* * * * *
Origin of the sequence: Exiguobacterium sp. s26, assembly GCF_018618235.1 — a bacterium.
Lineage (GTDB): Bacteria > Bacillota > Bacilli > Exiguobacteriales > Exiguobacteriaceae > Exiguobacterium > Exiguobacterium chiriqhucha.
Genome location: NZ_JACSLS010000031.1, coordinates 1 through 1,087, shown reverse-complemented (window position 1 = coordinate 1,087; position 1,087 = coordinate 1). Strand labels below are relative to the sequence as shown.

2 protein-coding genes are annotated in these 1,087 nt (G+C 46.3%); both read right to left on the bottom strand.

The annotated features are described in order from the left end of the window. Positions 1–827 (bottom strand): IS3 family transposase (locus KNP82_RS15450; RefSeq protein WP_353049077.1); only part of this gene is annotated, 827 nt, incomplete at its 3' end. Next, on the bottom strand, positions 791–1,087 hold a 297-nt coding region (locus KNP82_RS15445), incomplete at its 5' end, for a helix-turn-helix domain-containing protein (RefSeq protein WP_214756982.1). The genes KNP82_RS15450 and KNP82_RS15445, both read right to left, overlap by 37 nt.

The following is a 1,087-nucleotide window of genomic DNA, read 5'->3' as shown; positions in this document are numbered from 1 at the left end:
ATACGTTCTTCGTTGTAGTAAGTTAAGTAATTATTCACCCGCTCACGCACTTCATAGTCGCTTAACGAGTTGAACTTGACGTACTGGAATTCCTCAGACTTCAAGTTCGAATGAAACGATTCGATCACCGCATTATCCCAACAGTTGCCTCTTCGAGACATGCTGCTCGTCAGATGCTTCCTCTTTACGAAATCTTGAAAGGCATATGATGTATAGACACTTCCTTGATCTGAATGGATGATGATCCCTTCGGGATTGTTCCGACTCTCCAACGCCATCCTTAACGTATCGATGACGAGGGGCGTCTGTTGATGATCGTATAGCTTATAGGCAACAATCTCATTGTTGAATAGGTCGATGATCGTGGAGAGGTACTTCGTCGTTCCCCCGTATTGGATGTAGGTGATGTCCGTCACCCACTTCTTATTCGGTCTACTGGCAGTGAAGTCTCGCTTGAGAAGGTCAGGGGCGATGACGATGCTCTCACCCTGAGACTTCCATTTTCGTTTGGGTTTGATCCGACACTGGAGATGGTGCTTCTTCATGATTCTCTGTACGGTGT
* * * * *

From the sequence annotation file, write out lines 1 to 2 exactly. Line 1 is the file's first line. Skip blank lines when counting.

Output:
Origin of the sequence: Exiguobacterium sp. s26, assembly GCF_018618235.1 — a bacterium.
Lineage (GTDB): Bacteria > Bacillota > Bacilli > Exiguobacteriales > Exiguobacteriaceae > Exiguobacterium > Exiguobacterium chiriqhucha.